Sunset, Kailua-Kona, The Big Island, Hawaii, March 11, 2024

Sunset, Kailua-Kona, The Big Island, Hawaii, March 11, 2024
Sunset, Kailua-Kona, The Big Island, Hawaii, March 11, 2024

Sunday, November 7, 2021

Daytona Beach and Daytona International Speedway, Florida, Part 1 - Sunday, November 7, 2021

Two walks are on the agenda for today: Daytona Beach 6k (Part 1 of my blog for today) and One Daytona 5k (Part 2 of the blog). And, away we go!

First thing this morning, Susan Medlin and I did the Daytona Beach 6k walk. Our plan had been to start at 6:30 am, but we are still time-zone, time-change challenged and had our clocks set for the wrong time. Instead, we headed out the door of the resort at 7:30 am.

A stiff breeze whipped around us. Brr! I had not packed any cold-weather clothes, so I put on two T-shirts, long jeans, warm socks, shoes, and my windbreaker. It was barely enough to keep me warm. We walked fast and got our heart rates up, but that windbreaker stayed snapped throughout our walk.

Our first instructions said to go under the tunnel at the hotel and walk on the beach. The high tides, strong onshore winds, frothy ocean, and waves coming in almost to the dunes, put the kibosh on a soft, sandy walking surface. I said, "Nope, I'm going to walk on the sidewalk." (That was an option for days with high tide and today certainly qualified.)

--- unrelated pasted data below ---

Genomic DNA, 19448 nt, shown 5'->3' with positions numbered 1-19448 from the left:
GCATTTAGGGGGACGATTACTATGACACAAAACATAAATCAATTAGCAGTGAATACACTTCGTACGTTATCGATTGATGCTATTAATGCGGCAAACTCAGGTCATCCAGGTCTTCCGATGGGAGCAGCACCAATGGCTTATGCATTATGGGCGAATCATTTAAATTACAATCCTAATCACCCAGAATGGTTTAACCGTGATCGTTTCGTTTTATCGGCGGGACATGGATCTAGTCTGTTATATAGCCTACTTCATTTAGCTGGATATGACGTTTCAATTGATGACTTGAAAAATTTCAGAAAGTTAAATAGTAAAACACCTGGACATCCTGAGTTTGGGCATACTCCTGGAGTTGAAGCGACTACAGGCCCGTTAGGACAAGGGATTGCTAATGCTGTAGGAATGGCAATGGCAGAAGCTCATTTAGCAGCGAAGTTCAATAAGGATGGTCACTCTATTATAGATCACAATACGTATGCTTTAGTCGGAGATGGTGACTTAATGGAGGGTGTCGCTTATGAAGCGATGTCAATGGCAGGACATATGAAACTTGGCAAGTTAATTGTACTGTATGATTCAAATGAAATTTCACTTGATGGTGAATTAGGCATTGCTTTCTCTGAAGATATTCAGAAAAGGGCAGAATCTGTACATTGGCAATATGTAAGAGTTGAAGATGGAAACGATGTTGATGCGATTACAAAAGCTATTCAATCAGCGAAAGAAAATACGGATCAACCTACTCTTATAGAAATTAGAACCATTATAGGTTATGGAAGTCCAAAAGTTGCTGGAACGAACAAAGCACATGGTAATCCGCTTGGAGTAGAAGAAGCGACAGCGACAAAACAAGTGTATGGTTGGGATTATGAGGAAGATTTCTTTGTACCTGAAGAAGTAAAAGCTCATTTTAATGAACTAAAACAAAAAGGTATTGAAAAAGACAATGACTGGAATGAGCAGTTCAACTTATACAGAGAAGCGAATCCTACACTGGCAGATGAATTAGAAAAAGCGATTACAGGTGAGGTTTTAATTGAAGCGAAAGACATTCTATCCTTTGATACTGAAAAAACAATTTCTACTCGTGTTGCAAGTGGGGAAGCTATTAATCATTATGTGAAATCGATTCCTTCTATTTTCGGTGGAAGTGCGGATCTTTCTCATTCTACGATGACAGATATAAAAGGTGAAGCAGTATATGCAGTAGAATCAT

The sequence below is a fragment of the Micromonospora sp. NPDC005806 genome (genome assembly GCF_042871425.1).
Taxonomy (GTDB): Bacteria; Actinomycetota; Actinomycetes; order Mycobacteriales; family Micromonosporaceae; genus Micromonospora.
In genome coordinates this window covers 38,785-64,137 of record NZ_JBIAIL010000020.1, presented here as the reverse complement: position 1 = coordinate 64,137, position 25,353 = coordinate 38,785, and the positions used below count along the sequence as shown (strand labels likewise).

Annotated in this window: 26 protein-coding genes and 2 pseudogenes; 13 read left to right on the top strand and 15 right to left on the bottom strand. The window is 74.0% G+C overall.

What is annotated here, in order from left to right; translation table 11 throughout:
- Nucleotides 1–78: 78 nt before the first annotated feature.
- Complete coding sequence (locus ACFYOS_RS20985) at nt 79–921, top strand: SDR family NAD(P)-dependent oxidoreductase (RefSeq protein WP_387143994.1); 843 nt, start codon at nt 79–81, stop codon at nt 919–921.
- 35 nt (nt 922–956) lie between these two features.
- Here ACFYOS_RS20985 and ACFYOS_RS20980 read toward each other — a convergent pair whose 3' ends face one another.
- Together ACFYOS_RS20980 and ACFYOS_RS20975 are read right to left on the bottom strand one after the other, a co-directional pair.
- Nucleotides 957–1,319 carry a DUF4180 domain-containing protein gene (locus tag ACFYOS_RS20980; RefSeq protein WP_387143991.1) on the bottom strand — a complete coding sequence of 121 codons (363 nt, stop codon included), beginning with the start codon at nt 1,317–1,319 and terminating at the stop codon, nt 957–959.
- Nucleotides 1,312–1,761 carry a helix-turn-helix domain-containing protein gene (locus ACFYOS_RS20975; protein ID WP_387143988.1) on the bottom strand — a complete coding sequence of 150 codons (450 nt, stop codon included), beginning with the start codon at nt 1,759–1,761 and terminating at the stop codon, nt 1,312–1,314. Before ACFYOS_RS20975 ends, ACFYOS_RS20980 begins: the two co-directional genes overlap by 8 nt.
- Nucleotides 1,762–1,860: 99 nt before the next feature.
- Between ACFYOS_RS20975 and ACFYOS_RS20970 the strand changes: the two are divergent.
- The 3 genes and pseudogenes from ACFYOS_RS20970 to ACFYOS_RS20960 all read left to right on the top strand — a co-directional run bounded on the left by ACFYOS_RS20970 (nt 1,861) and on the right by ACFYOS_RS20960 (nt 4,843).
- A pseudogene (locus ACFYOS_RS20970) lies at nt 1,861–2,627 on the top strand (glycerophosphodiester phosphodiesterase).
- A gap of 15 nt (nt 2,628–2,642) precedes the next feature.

The Atlantic Ocean at Daytona Beach
on November 7, 2021.

Susan decided to walk on the beach. We decided to meet farther south; she would come up from the beach when she was ready.

I went back out to Beach Blvd. and started walking. About two blocks in, Susan came back up to the sidewalk. The ocean was not kidding around today, folks. 

In a couple more blocks, we were able to walk on the Broadwalk. (NOTE: This was called the Broadwalk originally; however, over time people changed it to Boardwalk even though no wooden boards were used in its construction.)

[An aside: Bob and I did this walk in November 2020. Last year, it was warmer, but we had thunderstorms with downpours and had to take shelter a few times. We also got drenched. My umbrella kept collapsing and dumping all the water on me. I don't think Bob brought an umbrella that day. It was miserable.]

Anyway, back to the Broadwalk...There is so much to see here. First off, is the historic bandshell with a capacity of 4,500 people in open-air seating. This coquina shell structure was completed in 1938. Two American Presidents, Bill Clinton and George W. Bush have delivered speeches from this stage.